Working With APIs:

Before we learn what the code does, please note that you will first need to request Twitter developer tokens (values for consumer_key, consumer_secret, access_key and access_secret) to authorize your account from extracting data from the Twitter platform. If you do not have these tokens yet, you can easily learn how to request tokens using the excellent documentation on the Twitter Developer website . Once you have the tokens please modify these variables at the beginning of the program with your own access.

Second, you will need to install the appropriate twitter packages for running programs in Python and R. This makes it easy to extract data from Twitter since these packages have pre-written functions for various tasks like Twitter authorization, looking up usernames, posting to Twitter, investigating follower counts, extracting profile data in json format, and much more.

“Tweepy” is the package for Python and “twitteR” for R programs, so please install them locally.

 

Tracking Twitter Follower Growth:

Although Twitter provides a great way to view your own twitter follower growth, there is no way to download or track this data locally.¬†The Python program (¬†twitter_follower_ct_ver4.py)¬†added in this month’s code does just that – extracts¬†follower count and store it to csv Excel file. This makes it possible to track (historical) growth or decline of Twitter follower count over a period of time, starting from today.

With this program that you can monitor your own account and other twitter handles as well! Of course, you can’t go back in time to view older counts, but hey, at least you have started. Plus,¬†you can manually add values for your own accounts.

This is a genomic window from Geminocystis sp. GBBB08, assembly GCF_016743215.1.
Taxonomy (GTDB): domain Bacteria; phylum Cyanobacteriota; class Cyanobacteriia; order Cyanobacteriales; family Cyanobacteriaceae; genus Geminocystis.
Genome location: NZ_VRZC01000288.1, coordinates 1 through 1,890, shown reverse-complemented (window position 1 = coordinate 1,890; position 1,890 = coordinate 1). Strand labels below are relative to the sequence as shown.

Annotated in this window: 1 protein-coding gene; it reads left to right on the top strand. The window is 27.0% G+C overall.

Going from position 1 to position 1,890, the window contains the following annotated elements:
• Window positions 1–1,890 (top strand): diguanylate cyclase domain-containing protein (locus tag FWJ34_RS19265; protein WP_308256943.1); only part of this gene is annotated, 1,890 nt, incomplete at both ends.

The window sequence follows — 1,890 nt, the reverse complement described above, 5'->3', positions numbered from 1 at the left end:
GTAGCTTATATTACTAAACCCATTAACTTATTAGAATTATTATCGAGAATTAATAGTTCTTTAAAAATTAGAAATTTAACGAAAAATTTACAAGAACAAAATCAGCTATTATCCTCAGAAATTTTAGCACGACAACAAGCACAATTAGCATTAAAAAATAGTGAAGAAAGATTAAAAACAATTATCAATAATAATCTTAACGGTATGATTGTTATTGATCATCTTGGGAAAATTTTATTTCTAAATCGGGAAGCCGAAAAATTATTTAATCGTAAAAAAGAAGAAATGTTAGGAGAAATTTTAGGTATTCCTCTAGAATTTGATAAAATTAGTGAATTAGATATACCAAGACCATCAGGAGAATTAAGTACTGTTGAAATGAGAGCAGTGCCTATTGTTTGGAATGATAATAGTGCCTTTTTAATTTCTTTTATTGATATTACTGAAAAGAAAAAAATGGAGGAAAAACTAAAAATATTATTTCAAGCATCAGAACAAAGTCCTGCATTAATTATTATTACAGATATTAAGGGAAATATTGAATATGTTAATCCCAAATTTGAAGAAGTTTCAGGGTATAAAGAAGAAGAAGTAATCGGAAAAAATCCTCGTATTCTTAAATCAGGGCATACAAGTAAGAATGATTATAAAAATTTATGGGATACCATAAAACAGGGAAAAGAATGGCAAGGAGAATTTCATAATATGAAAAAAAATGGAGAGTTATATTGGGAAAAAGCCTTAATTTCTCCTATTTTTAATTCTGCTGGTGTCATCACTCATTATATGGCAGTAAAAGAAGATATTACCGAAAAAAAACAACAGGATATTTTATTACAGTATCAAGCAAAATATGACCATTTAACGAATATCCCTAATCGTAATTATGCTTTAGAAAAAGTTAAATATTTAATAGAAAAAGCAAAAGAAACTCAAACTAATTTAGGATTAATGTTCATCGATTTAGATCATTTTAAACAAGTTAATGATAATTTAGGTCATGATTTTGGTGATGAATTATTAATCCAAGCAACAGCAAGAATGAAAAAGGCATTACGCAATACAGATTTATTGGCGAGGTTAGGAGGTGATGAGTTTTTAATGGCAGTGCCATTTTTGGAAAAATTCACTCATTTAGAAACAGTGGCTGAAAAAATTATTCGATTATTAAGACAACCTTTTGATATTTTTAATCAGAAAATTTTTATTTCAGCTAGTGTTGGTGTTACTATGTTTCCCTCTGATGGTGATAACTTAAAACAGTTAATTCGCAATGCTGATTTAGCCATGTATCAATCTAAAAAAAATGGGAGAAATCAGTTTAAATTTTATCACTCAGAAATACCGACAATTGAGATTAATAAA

Track Twitter follower count

File tracking Twitter follower count

(Technically, for twitter handles you do not own, you could get the date of joining of every follower and then deduce when they possibly followed someone. A post for another day, though! )

Extracting Data about Twitter Followers

Follower count is great, but you also want to know the detailed profile of your followers and other interesting twitter accounts. Who are these followers? Where are they located?

There are 2 R programs in the August Project which help you gather this information.

The first (followers_v2.R) extracts a list of all follower ids for a specific twitter account and stores it to a file. Twitter API has a rate limit of 5000 usernames for such queries, so this program uses cursor pagination to pull out information in chunks of 5000 in each iteration. Think of the list of follower ids like the content on a book Рsome books are thicker, so you have turn more pages! Similarly, if a twitter account has very few followers, the program completes in 1-2 iterations!

The program example works on¬†the¬†twitter account “@phillydotcom” which has >180k followers. ¬†The cursor iteration process itself is implemented using¬†a simple “while” loop.

Twitter follower details

Twitter follower details

The second R program ( dets_followers_v2.R¬†) uses the list of follower_ids to pull in detailed information about followers. For the scope of this project I am only deriving¬†screen name, username, location and follower count for all of my Followers. Details are stored in a tabular format as shown in image alongside. You can avail this data to geographically segment your Twitter followers, analyze “influencer” followers (users with 25000 or more followers) and lots more.

Please take a look at the code and provide your valuable feedback and comments in the comments section.